Have you ever wanted to fill your bookshelves with all of the classics you’ve been meaning to read, but don’t have the budget to purchase? Well, there are three ways you can read from the Great Books Canon, and never drop one slim dime— free books on the Internet!
Bartleby.com http://bartleby.com/ is a highly user/student friendly site that allows you to search for: quotations, verse, fiction, short stories and even non-fiction, published by various well known publishers, like Oxford and Harvard that have gone into public domain. You can search by author, title or even by theme. In fact, Bartleby.com is so user friendly that it has been added to our Research Web Sites from the Library link on the homepage. This is an excellent place for students to go to get full text versions of these classic works; and each entry has its original printed bibliographic record that students can easily enter into their Works Cited pages or into Noodle Tools.
Project Gutenberg http://www.gutenberg.org/ also has books that have gone into public domain, but they have much more to offer than just the classics. You will also find diverse works by world authors from Hermann Hesse and Franz Kafka, to Victor Hugo and Fyodor Dostoyevsky. You will also find works by African American authors, like a collection of short stories by Paul Laurence Dunbar; House Behind the Cedars, by Charles W. Chestnutt; and The Quest of the Silver Fleece by W.E.B. Du Bois. You will also find unexpected authors like science fiction’s Philip K. Dick. Here you can browse “Bookshelves” for categories such as: Countries, Education, Fine Arts, History, Language and Literature, Music, Psychology and Philosophy, Religion and more. It is also possible to search for a book by author, title or by subject. You can download as HTML for a printable version, or you can have a work downloaded to your Kindle.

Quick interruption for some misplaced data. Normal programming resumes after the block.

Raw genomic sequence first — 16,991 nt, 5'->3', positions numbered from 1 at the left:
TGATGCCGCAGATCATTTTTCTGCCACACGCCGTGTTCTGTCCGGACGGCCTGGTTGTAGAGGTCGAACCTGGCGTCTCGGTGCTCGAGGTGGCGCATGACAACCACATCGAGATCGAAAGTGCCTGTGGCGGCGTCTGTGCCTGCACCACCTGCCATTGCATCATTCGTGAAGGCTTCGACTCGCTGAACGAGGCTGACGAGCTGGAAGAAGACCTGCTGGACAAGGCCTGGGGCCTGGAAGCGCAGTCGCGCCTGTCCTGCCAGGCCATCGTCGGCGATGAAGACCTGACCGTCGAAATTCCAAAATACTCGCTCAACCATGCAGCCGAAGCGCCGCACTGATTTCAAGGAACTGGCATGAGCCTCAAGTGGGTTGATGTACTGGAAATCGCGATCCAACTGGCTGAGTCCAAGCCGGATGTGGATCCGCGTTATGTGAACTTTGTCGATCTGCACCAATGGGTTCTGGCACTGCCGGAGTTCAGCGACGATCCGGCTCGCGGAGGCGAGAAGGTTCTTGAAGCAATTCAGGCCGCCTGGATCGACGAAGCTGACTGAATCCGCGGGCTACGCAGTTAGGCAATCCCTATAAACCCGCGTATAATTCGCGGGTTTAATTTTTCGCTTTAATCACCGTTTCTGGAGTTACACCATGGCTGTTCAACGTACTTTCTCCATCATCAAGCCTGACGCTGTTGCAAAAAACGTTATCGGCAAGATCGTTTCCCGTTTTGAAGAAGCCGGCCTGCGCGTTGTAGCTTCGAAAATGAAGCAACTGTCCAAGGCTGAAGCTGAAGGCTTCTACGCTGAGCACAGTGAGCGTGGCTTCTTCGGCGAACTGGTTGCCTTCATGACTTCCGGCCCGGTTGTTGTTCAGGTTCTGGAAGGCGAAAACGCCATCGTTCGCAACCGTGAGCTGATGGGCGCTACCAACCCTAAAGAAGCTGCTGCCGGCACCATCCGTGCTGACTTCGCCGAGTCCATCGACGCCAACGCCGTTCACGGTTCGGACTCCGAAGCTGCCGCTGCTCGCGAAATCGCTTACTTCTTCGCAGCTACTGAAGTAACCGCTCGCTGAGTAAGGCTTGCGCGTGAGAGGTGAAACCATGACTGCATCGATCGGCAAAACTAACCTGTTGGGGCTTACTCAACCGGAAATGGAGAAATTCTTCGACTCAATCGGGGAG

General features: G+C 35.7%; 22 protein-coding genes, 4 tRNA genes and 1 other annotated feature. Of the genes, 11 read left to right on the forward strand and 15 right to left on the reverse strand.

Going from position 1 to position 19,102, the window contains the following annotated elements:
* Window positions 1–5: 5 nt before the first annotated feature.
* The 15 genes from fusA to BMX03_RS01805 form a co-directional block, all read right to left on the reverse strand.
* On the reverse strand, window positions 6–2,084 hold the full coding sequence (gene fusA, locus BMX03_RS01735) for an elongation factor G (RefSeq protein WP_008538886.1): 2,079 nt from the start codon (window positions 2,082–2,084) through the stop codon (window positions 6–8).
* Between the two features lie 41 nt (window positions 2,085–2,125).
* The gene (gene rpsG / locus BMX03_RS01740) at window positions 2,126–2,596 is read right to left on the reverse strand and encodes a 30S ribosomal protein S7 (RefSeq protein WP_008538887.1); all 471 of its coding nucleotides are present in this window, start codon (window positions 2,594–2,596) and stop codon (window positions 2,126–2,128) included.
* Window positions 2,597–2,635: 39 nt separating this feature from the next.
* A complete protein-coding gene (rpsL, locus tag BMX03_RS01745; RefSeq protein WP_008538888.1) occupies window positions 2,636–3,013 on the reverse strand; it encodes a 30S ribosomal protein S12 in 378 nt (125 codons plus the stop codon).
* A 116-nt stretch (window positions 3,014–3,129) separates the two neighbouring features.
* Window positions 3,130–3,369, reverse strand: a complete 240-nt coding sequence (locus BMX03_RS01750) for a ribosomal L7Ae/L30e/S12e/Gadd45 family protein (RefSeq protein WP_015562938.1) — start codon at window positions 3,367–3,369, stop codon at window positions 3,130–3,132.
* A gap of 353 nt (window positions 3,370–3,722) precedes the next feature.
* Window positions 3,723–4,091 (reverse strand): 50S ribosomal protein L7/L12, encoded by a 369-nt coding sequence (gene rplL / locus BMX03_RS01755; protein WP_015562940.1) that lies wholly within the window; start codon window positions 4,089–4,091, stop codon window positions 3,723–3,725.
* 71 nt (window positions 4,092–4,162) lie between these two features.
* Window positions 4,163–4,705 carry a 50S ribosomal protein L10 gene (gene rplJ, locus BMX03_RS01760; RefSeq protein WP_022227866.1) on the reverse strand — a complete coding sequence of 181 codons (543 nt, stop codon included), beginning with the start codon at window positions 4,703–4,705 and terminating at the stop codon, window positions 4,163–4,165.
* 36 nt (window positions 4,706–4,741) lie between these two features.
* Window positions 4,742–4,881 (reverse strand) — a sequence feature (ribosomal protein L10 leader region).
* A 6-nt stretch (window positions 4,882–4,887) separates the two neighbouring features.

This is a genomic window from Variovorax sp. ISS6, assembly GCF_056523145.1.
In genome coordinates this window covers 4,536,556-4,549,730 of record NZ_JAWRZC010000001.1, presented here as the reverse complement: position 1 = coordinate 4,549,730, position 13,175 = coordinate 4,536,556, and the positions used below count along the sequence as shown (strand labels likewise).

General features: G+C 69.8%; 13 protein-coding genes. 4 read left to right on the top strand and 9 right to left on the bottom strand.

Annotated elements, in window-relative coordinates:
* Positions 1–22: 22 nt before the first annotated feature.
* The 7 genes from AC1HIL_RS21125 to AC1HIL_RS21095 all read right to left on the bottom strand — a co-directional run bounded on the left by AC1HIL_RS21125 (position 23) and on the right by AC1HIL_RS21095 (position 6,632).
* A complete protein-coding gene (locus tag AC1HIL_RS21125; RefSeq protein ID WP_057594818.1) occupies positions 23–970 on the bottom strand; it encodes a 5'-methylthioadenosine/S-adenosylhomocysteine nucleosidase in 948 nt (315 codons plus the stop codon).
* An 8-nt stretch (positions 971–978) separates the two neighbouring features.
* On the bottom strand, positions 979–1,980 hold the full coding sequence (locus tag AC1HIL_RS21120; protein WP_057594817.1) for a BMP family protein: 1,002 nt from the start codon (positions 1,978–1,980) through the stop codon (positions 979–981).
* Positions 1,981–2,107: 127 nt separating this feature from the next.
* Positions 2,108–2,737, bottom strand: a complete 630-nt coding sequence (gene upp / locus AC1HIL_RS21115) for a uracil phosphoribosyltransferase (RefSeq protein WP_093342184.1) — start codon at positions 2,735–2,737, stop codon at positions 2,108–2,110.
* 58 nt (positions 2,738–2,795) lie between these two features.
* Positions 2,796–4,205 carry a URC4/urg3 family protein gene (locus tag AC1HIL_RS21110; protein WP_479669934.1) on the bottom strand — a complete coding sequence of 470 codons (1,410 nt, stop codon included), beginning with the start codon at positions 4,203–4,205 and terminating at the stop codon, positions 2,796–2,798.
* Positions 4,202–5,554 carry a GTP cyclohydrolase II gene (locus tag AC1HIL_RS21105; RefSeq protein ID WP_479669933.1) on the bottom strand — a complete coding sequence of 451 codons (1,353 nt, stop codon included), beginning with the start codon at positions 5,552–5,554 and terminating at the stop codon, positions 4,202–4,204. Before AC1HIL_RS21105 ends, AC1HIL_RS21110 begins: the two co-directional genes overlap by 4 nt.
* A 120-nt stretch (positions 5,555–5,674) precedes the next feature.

Last, but certainly not least, is ManyBooks.net http://manybooks.net/ for free titles. What is especially nice about the way in which they’ve categorized their titles is that they have them listed by “Genres” which include: African American Studies (perfect for primary source materials for projects), Banned Books, Biography, Criticism, Drama, Essays, Gay/Lesbian, Myth, Politics and Women’s Studies, plus many more. You can also search by author and title, and you can choose titles from numerous world languages. You may download books in a wide variety of formats from: PDF, HTML, Kindle, eReader, Sony Reader and Audiobook, to name a few. How’s that for mobility?
With spring break imminent and summer break on the horizon—two times when you might actually have the time to pleasure read—I hope that you will give these three websites a try.